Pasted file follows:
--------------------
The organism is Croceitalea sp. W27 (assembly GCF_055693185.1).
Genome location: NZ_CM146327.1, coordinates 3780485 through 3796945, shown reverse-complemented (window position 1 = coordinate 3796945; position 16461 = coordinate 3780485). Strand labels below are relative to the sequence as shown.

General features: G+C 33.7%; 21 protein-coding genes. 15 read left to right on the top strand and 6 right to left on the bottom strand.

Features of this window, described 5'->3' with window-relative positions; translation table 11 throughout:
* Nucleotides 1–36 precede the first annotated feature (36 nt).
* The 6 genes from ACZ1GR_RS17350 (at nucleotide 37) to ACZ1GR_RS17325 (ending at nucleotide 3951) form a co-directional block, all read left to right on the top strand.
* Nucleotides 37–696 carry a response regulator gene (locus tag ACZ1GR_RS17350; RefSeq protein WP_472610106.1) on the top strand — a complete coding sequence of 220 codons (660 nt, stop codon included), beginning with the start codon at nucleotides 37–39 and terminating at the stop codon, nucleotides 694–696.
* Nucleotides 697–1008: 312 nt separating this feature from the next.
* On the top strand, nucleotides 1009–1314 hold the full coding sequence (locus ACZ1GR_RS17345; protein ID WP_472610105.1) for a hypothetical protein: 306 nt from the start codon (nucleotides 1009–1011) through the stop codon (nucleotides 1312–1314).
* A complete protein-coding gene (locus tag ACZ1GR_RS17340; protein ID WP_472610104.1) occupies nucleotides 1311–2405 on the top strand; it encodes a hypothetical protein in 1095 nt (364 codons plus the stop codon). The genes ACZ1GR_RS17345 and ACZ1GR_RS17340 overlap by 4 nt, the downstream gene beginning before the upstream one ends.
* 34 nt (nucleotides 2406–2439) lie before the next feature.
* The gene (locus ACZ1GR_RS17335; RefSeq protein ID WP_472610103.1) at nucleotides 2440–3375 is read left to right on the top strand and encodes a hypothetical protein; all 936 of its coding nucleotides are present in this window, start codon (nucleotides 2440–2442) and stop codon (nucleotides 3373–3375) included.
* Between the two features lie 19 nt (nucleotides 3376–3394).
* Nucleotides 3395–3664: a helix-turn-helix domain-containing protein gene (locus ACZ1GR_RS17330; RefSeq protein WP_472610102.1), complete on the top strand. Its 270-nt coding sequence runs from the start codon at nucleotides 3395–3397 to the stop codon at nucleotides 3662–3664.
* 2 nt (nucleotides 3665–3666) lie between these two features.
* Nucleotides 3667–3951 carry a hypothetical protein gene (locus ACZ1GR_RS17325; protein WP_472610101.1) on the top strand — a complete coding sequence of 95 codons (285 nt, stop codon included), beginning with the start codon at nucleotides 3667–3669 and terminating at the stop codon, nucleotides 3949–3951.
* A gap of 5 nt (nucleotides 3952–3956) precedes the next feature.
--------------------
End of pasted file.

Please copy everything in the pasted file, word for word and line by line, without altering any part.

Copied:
The organism is Croceitalea sp. W27 (assembly GCF_055693185.1).
Genome location: NZ_CM146327.1, coordinates 3780485 through 3796945, shown reverse-complemented (window position 1 = coordinate 3796945; position 16461 = coordinate 3780485). Strand labels below are relative to the sequence as shown.

General features: G+C 33.7%; 21 protein-coding genes. 15 read left to right on the top strand and 6 right to left on the bottom strand.

Features of this window, described 5'->3' with window-relative positions; translation table 11 throughout:
* Nucleotides 1–36 precede the first annotated feature (36 nt).
* The 6 genes from ACZ1GR_RS17350 (at nucleotide 37) to ACZ1GR_RS17325 (ending at nucleotide 3951) form a co-directional block, all read left to right on the top strand.
* Nucleotides 37–696 carry a response regulator gene (locus tag ACZ1GR_RS17350; RefSeq protein WP_472610106.1) on the top strand — a complete coding sequence of 220 codons (660 nt, stop codon included), beginning with the start codon at nucleotides 37–39 and terminating at the stop codon, nucleotides 694–696.
* Nucleotides 697–1008: 312 nt separating this feature from the next.
* On the top strand, nucleotides 1009–1314 hold the full coding sequence (locus ACZ1GR_RS17345; protein ID WP_472610105.1) for a hypothetical protein: 306 nt from the start codon (nucleotides 1009–1011) through the stop codon (nucleotides 1312–1314).
* A complete protein-coding gene (locus tag ACZ1GR_RS17340; protein ID WP_472610104.1) occupies nucleotides 1311–2405 on the top strand; it encodes a hypothetical protein in 1095 nt (364 codons plus the stop codon). The genes ACZ1GR_RS17345 and ACZ1GR_RS17340 overlap by 4 nt, the downstream gene beginning before the upstream one ends.
* 34 nt (nucleotides 2406–2439) lie before the next feature.
* The gene (locus ACZ1GR_RS17335; RefSeq protein ID WP_472610103.1) at nucleotides 2440–3375 is read left to right on the top strand and encodes a hypothetical protein; all 936 of its coding nucleotides are present in this window, start codon (nucleotides 2440–2442) and stop codon (nucleotides 3373–3375) included.
* Between the two features lie 19 nt (nucleotides 3376–3394).
* Nucleotides 3395–3664: a helix-turn-helix domain-containing protein gene (locus ACZ1GR_RS17330; RefSeq protein WP_472610102.1), complete on the top strand. Its 270-nt coding sequence runs from the start codon at nucleotides 3395–3397 to the stop codon at nucleotides 3662–3664.
* 2 nt (nucleotides 3665–3666) lie between these two features.
* Nucleotides 3667–3951 carry a hypothetical protein gene (locus ACZ1GR_RS17325; protein WP_472610101.1) on the top strand — a complete coding sequence of 95 codons (285 nt, stop codon included), beginning with the start codon at nucleotides 3667–3669 and terminating at the stop codon, nucleotides 3949–3951.
* A gap of 5 nt (nucleotides 3952–3956) precedes the next feature.